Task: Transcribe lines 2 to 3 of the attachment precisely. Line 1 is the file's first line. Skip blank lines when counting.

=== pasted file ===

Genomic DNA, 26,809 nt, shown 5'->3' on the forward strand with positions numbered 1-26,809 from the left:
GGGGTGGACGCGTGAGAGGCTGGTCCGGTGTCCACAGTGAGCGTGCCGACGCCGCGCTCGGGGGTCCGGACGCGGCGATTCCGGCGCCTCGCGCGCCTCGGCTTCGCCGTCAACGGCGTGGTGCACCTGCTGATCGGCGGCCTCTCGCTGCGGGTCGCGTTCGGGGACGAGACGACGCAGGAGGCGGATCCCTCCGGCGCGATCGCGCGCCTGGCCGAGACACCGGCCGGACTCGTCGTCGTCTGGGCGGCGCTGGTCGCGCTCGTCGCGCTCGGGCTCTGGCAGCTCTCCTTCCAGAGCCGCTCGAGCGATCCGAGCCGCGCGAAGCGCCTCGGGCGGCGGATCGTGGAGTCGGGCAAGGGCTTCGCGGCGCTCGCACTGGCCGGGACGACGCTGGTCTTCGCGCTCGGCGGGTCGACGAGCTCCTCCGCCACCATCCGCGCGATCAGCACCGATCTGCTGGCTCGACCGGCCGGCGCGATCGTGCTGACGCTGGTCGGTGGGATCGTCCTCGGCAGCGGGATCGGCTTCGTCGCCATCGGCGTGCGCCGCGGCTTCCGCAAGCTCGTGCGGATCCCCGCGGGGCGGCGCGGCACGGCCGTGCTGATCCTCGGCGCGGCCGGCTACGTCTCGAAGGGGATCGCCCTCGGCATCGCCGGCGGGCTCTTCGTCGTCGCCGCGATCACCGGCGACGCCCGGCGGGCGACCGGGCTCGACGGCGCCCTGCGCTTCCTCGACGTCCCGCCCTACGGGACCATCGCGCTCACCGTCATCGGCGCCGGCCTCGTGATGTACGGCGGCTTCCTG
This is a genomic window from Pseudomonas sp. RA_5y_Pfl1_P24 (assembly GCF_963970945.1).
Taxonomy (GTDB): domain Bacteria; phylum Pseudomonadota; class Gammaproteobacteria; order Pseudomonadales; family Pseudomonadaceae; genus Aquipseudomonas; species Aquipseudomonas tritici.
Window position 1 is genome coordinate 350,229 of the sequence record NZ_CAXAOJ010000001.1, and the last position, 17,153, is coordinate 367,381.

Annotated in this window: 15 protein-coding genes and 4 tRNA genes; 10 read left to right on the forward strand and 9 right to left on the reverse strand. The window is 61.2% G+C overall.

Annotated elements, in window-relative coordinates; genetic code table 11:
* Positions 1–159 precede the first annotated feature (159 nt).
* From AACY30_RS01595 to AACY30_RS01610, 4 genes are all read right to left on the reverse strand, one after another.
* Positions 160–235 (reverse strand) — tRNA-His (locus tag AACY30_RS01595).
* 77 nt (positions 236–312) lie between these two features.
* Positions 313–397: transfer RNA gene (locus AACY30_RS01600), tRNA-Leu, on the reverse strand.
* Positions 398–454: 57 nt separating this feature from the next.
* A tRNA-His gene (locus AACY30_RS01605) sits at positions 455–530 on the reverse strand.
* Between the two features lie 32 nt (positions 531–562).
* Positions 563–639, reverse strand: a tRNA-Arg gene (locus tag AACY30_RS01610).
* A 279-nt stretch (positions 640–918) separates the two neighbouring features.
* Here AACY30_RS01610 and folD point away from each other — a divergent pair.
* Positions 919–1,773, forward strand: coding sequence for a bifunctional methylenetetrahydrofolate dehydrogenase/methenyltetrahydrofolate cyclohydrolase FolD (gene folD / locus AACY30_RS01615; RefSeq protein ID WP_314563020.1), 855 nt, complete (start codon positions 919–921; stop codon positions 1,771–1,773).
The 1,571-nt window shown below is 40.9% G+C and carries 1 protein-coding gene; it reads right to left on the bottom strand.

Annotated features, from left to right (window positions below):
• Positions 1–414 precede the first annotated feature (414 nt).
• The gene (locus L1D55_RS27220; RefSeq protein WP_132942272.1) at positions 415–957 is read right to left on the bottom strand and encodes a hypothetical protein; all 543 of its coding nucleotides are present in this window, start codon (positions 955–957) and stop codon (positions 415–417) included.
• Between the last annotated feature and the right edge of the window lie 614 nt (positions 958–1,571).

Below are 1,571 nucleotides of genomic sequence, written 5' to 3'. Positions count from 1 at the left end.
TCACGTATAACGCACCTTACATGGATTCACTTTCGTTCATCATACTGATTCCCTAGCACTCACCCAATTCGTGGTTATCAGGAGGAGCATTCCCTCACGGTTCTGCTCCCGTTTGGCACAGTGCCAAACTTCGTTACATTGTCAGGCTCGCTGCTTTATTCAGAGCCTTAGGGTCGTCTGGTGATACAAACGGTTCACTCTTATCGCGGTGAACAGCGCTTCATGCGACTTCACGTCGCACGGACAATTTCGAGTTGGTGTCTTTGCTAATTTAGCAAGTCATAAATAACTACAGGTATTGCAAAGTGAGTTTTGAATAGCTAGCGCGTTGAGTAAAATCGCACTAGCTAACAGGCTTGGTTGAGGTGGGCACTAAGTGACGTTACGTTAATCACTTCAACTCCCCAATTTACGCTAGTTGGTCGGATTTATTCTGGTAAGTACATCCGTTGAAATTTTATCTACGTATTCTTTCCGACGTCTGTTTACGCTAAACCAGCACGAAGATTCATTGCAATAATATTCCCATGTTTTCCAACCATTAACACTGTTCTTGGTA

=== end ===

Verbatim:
GGGGTGGACGCGTGAGAGGCTGGTCCGGTGTCCACAGTGAGCGTGCCGACGCCGCGCTCGGGGGTCCGGACGCGGCGATTCCGGCGCCTCGCGCGCCTCGGCTTCGCCGTCAACGGCGTGGTGCACCTGCTGATCGGCGGCCTCTCGCTGCGGGTCGCGTTCGGGGACGAGACGACGCAGGAGGCGGATCCCTCCGGCGCGATCGCGCGCCTGGCCGAGACACCGGCCGGACTCGTCGTCGTCTGGGCGGCGCTGGTCGCGCTCGTCGCGCTCGGGCTCTGGCAGCTCTCCTTCCAGAGCCGCTCGAGCGATCCGAGCCGCGCGAAGCGCCTCGGGCGGCGGATCGTGGAGTCGGGCAAGGGCTTCGCGGCGCTCGCACTGGCCGGGACGACGCTGGTCTTCGCGCTCGGCGGGTCGACGAGCTCCTCCGCCACCATCCGCGCGATCAGCACCGATCTGCTGGCTCGACCGGCCGGCGCGATCGTGCTGACGCTGGTCGGTGGGATCGTCCTCGGCAGCGGGATCGGCTTCGTCGCCATCGGCGTGCGCCGCGGCTTCCGCAAGCTCGTGCGGATCCCCGCGGGGCGGCGCGGCACGGCCGTGCTGATCCTCGGCGCGGCCGGCTACGTCTCGAAGGGGATCGCCCTCGGCATCGCCGGCGGGCTCTTCGTCGTCGCCGCGATCACCGGCGACGCCCGGCGGGCGACCGGGCTCGACGGCGCCCTGCGCTTCCTCGACGTCCCGCCCTACGGGACCATCGCGCTCACCGTCATCGGCGCCGGCCTCGTGATGTACGGCGGCTTCCTG
This is a genomic window from Pseudomonas sp. RA_5y_Pfl1_P24 (assembly GCF_963970945.1).